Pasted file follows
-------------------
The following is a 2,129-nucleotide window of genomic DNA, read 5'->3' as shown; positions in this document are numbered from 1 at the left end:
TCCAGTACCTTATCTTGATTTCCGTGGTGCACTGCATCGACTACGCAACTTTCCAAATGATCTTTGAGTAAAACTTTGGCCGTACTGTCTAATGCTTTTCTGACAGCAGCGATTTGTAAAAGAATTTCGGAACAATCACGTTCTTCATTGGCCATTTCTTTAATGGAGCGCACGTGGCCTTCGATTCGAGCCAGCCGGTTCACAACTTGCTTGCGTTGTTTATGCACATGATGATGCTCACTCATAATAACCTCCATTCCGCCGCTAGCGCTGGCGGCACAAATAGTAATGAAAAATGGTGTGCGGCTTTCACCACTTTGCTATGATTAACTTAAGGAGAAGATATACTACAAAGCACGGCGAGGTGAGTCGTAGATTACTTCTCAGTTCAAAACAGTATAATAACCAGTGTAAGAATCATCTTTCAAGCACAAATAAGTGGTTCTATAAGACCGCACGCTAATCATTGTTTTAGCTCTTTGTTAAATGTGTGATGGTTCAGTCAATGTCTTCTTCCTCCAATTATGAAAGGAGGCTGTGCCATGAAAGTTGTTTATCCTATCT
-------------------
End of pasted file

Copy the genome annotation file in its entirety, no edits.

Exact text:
The following is a 2,129-nucleotide window of genomic DNA, read 5'->3' as shown; positions in this document are numbered from 1 at the left end:
TCCAGTACCTTATCTTGATTTCCGTGGTGCACTGCATCGACTACGCAACTTTCCAAATGATCTTTGAGTAAAACTTTGGCCGTACTGTCTAATGCTTTTCTGACAGCAGCGATTTGTAAAAGAATTTCGGAACAATCACGTTCTTCATTGGCCATTTCTTTAATGGAGCGCACGTGGCCTTCGATTCGAGCCAGCCGGTTCACAACTTGCTTGCGTTGTTTATGCACATGATGATGCTCACTCATAATAACCTCCATTCCGCCGCTAGCGCTGGCGGCACAAATAGTAATGAAAAATGGTGTGCGGCTTTCACCACTTTGCTATGATTAACTTAAGGAGAAGATATACTACAAAGCACGGCGAGGTGAGTCGTAGATTACTTCTCAGTTCAAAACAGTATAATAACCAGTGTAAGAATCATCTTTCAAGCACAAATAAGTGGTTCTATAAGACCGCACGCTAATCATTGTTTTAGCTCTTTGTTAAATGTGTGATGGTTCAGTCAATGTCTTCTTCCTCCAATTATGAAAGGAGGCTGTGCCATGAAAGTTGTTTATCCTATCT